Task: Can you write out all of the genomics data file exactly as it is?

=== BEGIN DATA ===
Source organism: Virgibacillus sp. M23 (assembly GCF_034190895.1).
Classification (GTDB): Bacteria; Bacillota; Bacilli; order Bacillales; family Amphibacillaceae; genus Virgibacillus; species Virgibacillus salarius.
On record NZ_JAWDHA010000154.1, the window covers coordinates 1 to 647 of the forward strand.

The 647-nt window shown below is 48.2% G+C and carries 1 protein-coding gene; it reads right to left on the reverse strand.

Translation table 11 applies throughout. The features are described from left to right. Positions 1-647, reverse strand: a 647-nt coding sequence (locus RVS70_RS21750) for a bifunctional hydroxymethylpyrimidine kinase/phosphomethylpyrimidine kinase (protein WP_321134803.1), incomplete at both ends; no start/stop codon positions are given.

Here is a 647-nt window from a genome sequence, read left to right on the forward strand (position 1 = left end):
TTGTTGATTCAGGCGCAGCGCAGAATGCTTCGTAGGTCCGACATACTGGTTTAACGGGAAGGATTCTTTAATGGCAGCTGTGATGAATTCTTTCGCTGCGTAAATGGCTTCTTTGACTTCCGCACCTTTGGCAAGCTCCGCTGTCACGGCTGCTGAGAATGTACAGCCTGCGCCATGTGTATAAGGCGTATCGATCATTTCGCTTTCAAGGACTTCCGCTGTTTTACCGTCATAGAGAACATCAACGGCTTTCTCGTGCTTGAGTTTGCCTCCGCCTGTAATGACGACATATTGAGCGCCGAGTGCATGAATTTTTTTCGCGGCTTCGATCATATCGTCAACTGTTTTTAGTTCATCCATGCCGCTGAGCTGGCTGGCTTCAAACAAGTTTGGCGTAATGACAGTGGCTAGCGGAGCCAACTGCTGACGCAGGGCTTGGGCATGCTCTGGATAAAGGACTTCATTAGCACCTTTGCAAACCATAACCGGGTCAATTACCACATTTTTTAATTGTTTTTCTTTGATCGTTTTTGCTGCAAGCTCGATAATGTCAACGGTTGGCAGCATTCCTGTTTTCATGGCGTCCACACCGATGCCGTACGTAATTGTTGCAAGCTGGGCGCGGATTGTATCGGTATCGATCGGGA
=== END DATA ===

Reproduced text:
Source organism: Virgibacillus sp. M23 (assembly GCF_034190895.1).
Classification (GTDB): Bacteria; Bacillota; Bacilli; order Bacillales; family Amphibacillaceae; genus Virgibacillus; species Virgibacillus salarius.
On record NZ_JAWDHA010000154.1, the window covers coordinates 1 to 647 of the forward strand.

The 647-nt window shown below is 48.2% G+C and carries 1 protein-coding gene; it reads right to left on the reverse strand.

Translation table 11 applies throughout. The features are described from left to right. Positions 1-647, reverse strand: a 647-nt coding sequence (locus RVS70_RS21750) for a bifunctional hydroxymethylpyrimidine kinase/phosphomethylpyrimidine kinase (protein WP_321134803.1), incomplete at both ends; no start/stop codon positions are given.

Here is a 647-nt window from a genome sequence, read left to right on the forward strand (position 1 = left end):
TTGTTGATTCAGGCGCAGCGCAGAATGCTTCGTAGGTCCGACATACTGGTTTAACGGGAAGGATTCTTTAATGGCAGCTGTGATGAATTCTTTCGCTGCGTAAATGGCTTCTTTGACTTCCGCACCTTTGGCAAGCTCCGCTGTCACGGCTGCTGAGAATGTACAGCCTGCGCCATGTGTATAAGGCGTATCGATCATTTCGCTTTCAAGGACTTCCGCTGTTTTACCGTCATAGAGAACATCAACGGCTTTCTCGTGCTTGAGTTTGCCTCCGCCTGTAATGACGACATATTGAGCGCCGAGTGCATGAATTTTTTTCGCGGCTTCGATCATATCGTCAACTGTTTTTAGTTCATCCATGCCGCTGAGCTGGCTGGCTTCAAACAAGTTTGGCGTAATGACAGTGGCTAGCGGAGCCAACTGCTGACGCAGGGCTTGGGCATGCTCTGGATAAAGGACTTCATTAGCACCTTTGCAAACCATAACCGGGTCAATTACCACATTTTTTAATTGTTTTTCTTTGATCGTTTTTGCTGCAAGCTCGATAATGTCAACGGTTGGCAGCATTCCTGTTTTCATGGCGTCCACACCGATGCCGTACGTAATTGTTGCAAGCTGGGCGCGGATTGTATCGGTATCGATCGGGA